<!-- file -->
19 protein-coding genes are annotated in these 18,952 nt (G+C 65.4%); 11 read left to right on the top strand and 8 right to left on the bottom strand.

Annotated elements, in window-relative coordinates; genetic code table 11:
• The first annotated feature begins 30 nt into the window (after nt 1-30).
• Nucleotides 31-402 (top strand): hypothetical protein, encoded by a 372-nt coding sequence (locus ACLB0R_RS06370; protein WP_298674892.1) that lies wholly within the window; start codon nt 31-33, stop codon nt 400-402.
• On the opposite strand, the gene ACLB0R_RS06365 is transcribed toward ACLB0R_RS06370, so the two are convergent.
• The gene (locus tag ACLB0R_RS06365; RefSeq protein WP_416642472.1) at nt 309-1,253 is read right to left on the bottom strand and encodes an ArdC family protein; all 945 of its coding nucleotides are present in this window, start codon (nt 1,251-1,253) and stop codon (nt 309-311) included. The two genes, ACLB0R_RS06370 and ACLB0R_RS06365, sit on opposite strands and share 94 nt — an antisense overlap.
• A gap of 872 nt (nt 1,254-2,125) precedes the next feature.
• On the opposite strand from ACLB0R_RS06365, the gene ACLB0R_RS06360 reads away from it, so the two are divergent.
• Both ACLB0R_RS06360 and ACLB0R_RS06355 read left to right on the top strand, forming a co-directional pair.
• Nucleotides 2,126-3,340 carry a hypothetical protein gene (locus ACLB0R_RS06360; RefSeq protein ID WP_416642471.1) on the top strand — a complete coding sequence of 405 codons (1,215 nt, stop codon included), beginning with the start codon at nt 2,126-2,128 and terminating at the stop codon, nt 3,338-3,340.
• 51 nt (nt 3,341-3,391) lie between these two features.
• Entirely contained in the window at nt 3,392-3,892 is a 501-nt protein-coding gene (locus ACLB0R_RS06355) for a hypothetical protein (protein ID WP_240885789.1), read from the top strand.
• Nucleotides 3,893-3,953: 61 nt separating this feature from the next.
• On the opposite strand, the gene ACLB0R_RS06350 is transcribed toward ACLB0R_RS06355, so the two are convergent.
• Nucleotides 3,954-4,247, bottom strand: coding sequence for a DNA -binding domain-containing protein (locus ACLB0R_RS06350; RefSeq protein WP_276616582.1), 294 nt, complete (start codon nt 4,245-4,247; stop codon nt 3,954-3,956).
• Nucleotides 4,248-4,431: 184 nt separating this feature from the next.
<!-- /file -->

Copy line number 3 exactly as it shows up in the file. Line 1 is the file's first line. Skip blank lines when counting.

• The first annotated feature begins 30 nt into the window (after nt 1-30).